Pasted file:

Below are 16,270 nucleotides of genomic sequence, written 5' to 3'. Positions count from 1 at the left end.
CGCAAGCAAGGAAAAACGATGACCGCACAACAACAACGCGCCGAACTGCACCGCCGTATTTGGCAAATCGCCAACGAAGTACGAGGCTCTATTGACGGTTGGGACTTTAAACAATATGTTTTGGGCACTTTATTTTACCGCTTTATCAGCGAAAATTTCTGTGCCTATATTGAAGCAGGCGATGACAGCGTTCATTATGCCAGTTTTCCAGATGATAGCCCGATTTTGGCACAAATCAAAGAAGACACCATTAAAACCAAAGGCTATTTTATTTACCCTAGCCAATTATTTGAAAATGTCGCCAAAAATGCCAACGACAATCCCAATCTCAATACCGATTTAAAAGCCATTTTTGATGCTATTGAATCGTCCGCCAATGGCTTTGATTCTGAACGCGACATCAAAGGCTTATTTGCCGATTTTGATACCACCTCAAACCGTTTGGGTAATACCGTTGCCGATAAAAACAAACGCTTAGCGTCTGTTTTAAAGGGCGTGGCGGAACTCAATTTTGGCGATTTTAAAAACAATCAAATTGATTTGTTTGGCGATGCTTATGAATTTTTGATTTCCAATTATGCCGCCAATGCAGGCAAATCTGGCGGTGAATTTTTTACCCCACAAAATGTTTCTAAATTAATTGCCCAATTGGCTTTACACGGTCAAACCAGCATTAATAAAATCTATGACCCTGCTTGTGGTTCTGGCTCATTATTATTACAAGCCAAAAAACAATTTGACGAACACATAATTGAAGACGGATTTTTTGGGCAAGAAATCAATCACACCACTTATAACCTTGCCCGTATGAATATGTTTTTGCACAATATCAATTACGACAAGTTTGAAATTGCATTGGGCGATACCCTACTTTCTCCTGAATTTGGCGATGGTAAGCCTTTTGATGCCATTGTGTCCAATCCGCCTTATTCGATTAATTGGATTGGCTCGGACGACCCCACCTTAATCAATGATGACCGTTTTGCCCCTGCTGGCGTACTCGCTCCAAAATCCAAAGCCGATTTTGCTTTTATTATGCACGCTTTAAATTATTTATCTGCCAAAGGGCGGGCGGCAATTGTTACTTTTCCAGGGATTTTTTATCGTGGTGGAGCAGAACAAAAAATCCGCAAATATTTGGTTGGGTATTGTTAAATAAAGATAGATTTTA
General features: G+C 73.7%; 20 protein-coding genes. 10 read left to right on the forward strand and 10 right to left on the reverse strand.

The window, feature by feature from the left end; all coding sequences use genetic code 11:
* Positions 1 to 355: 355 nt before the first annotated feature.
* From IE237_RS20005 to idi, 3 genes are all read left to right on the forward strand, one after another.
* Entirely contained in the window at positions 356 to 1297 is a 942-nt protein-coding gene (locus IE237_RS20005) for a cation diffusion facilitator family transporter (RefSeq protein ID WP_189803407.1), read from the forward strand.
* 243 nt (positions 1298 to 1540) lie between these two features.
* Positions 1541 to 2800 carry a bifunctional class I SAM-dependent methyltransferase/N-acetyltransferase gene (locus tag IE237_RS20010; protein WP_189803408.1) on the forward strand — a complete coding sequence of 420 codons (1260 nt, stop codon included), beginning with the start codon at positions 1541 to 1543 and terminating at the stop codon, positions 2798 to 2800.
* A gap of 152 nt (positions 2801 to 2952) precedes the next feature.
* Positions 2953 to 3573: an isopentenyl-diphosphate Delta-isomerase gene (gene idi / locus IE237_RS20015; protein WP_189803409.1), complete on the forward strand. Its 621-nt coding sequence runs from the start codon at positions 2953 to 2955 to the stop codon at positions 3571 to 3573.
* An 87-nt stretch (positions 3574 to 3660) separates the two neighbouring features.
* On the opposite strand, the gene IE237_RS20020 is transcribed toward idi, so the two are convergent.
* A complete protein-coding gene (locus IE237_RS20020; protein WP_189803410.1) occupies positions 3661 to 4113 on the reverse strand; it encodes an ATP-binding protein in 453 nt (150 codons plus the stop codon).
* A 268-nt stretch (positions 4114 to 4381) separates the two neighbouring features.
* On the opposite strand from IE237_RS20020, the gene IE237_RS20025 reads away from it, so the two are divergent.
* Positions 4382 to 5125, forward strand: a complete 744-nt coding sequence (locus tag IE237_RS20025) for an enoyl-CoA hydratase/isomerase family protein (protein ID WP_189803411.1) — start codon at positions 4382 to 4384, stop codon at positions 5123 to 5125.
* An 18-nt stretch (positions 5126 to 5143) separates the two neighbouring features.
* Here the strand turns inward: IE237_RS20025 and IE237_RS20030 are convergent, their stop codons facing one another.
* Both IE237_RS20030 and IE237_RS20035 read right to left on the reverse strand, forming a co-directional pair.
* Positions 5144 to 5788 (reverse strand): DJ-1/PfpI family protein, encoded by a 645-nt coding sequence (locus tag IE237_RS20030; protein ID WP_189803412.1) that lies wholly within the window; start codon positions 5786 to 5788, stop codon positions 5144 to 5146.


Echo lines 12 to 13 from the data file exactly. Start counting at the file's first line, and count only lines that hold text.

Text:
* An 87-nt stretch (positions 3574 to 3660) separates the two neighbouring features.
* On the opposite strand, the gene IE237_RS20020 is transcribed toward idi, so the two are convergent.